No Massachusetts cases have come to our attention on the question whether a creditor may utilize G. L. c. 109A once the Federal bankruptcy trustee is time-barred from recovering property that has been fraudulently transferred by the debtor. However, that question has been answered affirmatively by another State's court in applying the Uniform Fraudulent Conveyance Act in generally similar circumstances. In Dixon v. Bennett, 531 A.2d 1318, 1326 (Md. App. 1987), an unsecured creditor brought an action under the Maryland Uniform Fraudulent Conveyance Act seeking to reach certain assets which she claimed had been fraudulently transferred to the defendants. The suit was filed after the debtor had been discharged under the Federal Bankruptcy Act and also after the right of the trustee in bankruptcy to sue to avoid fraudulent transfers had expired. The Maryland Court of Special Appeals held that the creditor's suit under the State fraudulent conveyance law was not barred once the trustee was precluded from suing to recover assets fraudulently transferred by the debtor. The court reasoned that the barring of the State action after the expiration of the trustee's powers "would only serve to shield the recipients of fraudulent transfers at the expense of the unsecured creditor." Id. at 1325. Aside from agreeing with the reasoning of this case, [Note 6] we are mindful of the direction that our statute "shall be interpreted and construed as to effectuate its general purpose to make uniform the law of those states which enact it." General Laws c. 109A, Section 12.

2. Other issues. Contrary to the defendants' claim, there is ample evidence in the record to support the judge's conclusion

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that the defendants' purpose in participating in the conveyances was to hinder, delay or defraud the bank. There was no inconsistency in his concluding also that the defendants Dale and Anita Callahan and Richard Alegria, acting as "passive vehicles," did not violate G. L. c. 93A. Lastly, there is no merit in the defendants' contention that the order of sale must be limited by the extent of the interest in the property which Anita Callahan received from Dale Callahan. This action was brought, and the conveyances in question were made, at a time when the characteristics of a tenancy by the entirety were governed by the common law. [Note 7] See West v. First Agric. Bank, 382 Mass. 534, 535 (1981). At common law, a wife's sole interest in property held by her and her husband as tenants by the entirety was her right to survivorship. Licker v. Gluskin, 265 Mass. 403 (1929). See Glendon, Tenancy By the Entirety In Massachusetts, 59 Mass. L.Q. 53 (1974). When Dale voluntarily joined Joseph in the fraudulent conveyance to Alegria, the tenancy by the entirety was severed and her survivorship interests terminated. See Mt. Washington Coop. Bank v. Benard, 289 Mass. 498, 500-501 (1935); Childs v. Childs, 293 Mass. 67, 70 (1935); West v. First Agric. Bank, supra at 536 n.4; Eno & Hovey, Estate Law Section 5.43, at 140 (3d ed. 1995).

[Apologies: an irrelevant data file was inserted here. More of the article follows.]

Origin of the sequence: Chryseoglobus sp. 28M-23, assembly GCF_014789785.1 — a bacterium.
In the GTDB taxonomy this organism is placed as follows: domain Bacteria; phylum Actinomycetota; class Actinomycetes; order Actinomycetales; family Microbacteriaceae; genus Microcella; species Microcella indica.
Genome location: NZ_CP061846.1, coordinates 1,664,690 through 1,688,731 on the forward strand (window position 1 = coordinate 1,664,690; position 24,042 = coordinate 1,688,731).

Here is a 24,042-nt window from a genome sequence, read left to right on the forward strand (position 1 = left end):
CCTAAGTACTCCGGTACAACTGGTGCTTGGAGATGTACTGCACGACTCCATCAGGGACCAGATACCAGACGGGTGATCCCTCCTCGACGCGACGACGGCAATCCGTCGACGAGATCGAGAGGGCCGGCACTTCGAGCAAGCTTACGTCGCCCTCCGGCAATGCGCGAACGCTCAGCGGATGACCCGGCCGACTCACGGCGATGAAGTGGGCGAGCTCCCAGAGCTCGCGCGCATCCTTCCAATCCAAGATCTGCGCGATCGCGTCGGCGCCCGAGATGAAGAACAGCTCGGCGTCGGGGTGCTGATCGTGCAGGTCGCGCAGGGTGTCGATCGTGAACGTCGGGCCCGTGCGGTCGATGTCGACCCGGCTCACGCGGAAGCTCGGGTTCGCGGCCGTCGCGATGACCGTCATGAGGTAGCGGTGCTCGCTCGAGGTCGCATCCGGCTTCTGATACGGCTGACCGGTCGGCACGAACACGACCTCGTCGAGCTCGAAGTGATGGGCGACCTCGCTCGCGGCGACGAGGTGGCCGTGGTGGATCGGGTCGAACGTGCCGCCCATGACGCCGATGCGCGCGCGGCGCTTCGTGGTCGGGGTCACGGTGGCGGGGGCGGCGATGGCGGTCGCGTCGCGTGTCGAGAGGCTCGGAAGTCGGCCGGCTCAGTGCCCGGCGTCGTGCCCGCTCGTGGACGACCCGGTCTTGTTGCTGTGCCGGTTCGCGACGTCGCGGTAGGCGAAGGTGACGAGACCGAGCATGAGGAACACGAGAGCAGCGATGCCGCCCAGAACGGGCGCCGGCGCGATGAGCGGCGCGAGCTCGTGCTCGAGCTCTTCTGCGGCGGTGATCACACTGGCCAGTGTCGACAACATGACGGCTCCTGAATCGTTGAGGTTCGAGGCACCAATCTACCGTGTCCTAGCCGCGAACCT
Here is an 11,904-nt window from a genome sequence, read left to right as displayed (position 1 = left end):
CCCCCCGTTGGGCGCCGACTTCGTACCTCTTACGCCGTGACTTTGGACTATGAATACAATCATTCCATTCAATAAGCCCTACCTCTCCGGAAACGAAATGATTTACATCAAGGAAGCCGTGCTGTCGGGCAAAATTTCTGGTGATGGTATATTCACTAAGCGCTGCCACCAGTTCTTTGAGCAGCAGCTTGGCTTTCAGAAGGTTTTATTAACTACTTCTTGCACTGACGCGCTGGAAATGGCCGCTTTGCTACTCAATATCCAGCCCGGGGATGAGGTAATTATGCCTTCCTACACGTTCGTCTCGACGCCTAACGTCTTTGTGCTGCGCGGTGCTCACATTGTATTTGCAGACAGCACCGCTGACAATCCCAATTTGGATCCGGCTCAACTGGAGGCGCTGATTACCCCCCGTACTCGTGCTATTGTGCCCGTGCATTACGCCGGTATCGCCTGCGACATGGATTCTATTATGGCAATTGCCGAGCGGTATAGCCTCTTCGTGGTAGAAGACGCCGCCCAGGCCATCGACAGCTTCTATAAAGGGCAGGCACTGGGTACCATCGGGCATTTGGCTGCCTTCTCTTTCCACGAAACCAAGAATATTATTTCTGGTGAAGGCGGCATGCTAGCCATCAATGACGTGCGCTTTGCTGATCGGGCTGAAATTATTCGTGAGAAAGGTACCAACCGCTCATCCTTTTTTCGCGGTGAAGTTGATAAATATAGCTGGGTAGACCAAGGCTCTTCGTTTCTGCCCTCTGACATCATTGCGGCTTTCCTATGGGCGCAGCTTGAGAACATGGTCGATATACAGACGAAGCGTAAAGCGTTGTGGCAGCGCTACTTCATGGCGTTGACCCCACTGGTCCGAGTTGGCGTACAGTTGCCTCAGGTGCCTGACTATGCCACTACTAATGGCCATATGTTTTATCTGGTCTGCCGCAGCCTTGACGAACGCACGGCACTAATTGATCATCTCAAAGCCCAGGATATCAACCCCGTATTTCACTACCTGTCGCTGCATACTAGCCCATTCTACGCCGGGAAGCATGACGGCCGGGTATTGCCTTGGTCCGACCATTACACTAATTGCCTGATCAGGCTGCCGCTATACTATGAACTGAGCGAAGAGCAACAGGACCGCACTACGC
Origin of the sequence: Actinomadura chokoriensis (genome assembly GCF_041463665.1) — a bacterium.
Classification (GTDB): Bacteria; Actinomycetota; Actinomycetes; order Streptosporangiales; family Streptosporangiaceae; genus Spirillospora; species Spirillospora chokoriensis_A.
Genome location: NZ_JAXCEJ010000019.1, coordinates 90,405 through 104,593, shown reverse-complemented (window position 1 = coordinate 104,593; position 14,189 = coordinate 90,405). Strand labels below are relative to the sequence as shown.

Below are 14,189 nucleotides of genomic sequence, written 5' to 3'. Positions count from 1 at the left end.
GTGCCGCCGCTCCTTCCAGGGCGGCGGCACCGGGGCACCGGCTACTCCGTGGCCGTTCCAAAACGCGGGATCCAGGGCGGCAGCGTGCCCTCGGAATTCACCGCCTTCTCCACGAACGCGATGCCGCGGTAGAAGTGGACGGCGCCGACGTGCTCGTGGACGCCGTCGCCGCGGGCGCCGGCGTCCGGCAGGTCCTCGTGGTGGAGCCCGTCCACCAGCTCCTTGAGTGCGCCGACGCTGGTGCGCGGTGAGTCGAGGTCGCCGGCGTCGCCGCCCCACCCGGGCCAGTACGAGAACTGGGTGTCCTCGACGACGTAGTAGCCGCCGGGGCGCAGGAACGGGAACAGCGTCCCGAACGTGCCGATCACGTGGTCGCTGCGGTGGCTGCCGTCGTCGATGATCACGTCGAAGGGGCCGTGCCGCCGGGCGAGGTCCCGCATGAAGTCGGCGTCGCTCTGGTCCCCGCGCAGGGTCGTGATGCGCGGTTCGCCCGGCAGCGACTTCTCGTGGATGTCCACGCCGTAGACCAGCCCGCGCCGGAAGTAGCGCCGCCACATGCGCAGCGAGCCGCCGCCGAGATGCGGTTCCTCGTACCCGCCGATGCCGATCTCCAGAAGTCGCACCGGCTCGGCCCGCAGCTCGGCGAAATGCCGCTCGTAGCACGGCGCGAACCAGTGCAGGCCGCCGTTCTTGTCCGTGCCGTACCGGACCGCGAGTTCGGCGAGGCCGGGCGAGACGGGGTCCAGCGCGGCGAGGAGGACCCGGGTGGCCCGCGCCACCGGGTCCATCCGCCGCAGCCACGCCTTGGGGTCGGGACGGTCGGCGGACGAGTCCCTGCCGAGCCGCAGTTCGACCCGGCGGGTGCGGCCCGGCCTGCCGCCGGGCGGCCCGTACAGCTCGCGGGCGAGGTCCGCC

Judgment affirmed.


[Note 1] Successor to Fairhaven Savings Bank.

[Note 2] Dale A. Callahan, Richard M. Alegria, and Anita Callahan. Joseph S. Callahan's motion for a directed verdict was allowed following opening statements. The plaintiff waived its cross appeal, and we dismissed that appeal without prejudice and without costs.

[Note 3] See 11 U.S.C. Section 362(a)(1988).

[Note 4] The defendants concede that the Federal District Court decision treats the issue in the present case as one of State law The Federal judge declined to apply In re Mortgageamerica Corp., 714 F.2d 1266, 1275 (5th Cir. 1983) (under Texas law [not a Uniform Fraudulent Conveyance Act jurisdiction] a debtor and hence a debtor's estate has a continuing legal or equitable interest in property fraudulently conveyed and, therefore, the automatic stay provisions of the Bankruptcy Code apply), and instead applied the rationale of Unisys Corp. v. Dataware Prod., Inc., 848 F.2d 311, 313-314 (1st Cir. 1988) (affirming a District Court decision taking jurisdiction in a claim against property abandoned by the trustee in bankruptcy under 11 U.S.C. Section 554, and allowing relief from the automatic stay provisions).

[Note 5] General Laws c. 109A, Section 7, provides in pertinent part: "Every conveyance made . . . with actual intent . . . to hinder, delay or defraud either present or future creditors, is fraudulent as to both present and future creditors."

[Note 6] Although the bank's actions are not in question in this appeal, we note with approval the observation in the Maryland decision that "the State court has the equitable power . . . to bar the suit if it discovers that the creditor was aware of the transfers and attempted to withhold [that information] from the trustee." Dixon v. Bennett, supra at 1326.

[Note 7] Tenancies by the entirety underwent extensive statutory alteration in 1980. See St. 1979, c. 727, amending G. L. c. 209, Section 1.